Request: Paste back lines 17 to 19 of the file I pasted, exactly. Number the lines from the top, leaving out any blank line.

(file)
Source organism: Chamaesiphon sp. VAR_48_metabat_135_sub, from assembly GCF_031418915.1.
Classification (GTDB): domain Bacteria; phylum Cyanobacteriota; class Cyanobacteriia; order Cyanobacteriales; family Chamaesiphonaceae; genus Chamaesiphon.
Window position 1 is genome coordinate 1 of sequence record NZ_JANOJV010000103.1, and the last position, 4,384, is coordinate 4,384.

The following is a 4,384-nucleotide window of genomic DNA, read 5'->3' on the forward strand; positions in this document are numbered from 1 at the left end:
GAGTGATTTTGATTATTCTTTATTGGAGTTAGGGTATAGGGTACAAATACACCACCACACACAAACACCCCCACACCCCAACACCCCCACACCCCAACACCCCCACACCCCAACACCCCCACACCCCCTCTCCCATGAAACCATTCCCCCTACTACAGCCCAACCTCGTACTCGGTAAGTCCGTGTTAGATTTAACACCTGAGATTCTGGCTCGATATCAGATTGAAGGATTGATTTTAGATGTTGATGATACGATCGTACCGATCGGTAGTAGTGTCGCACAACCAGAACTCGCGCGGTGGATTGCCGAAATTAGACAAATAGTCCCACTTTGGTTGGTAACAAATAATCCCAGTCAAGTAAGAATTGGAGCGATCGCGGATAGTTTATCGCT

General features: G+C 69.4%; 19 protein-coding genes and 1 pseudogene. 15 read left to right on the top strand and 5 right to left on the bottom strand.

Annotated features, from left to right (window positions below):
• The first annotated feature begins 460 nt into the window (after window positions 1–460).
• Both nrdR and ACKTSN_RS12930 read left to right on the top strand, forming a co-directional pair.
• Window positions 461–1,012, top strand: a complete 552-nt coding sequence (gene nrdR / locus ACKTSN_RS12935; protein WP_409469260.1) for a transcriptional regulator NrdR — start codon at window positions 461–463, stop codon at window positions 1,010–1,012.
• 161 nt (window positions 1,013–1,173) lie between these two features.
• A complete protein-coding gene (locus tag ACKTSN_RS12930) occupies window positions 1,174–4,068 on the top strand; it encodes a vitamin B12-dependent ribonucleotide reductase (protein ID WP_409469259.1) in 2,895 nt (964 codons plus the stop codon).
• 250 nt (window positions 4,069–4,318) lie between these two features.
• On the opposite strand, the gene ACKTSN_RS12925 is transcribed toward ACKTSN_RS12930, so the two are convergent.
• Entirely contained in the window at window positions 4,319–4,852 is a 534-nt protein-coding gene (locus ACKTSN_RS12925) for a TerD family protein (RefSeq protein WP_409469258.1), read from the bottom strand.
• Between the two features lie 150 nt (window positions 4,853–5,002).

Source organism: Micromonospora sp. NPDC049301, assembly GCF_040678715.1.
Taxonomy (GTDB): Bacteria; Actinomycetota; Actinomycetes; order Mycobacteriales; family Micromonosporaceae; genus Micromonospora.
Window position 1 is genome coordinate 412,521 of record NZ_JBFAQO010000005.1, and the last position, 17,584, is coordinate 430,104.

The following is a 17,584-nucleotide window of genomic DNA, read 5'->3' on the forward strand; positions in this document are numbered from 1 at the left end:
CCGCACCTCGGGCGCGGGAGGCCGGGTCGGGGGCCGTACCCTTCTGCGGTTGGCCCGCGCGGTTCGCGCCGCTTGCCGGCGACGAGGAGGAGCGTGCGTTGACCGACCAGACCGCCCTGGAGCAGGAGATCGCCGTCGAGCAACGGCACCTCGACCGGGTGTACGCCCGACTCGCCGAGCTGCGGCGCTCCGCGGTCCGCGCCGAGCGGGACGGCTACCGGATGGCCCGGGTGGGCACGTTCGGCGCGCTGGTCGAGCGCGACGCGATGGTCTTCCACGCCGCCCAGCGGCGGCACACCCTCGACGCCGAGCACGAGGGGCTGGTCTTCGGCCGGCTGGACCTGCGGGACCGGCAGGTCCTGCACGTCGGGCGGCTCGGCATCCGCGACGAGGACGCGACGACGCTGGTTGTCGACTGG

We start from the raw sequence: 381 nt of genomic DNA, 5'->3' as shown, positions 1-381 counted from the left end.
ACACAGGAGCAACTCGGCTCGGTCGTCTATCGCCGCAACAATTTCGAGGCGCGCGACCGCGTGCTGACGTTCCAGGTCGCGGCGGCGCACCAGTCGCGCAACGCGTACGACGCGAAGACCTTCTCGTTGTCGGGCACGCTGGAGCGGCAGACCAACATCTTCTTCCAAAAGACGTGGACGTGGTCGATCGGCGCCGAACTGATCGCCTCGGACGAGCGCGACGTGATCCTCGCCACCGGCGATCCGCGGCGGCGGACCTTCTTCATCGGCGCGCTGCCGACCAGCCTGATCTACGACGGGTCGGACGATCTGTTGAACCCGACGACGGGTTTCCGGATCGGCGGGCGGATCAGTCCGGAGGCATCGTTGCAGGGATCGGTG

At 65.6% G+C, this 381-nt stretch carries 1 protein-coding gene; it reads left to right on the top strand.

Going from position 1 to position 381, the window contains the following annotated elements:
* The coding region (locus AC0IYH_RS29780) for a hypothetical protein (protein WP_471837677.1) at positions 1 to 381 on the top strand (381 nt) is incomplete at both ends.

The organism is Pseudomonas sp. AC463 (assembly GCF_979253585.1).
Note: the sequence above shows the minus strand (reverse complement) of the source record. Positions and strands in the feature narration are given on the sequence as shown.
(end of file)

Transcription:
Source organism: Micromonospora sp. NPDC049301, assembly GCF_040678715.1.
Taxonomy (GTDB): Bacteria; Actinomycetota; Actinomycetes; order Mycobacteriales; family Micromonosporaceae; genus Micromonospora.
Window position 1 is genome coordinate 412,521 of record NZ_JBFAQO010000005.1, and the last position, 17,584, is coordinate 430,104.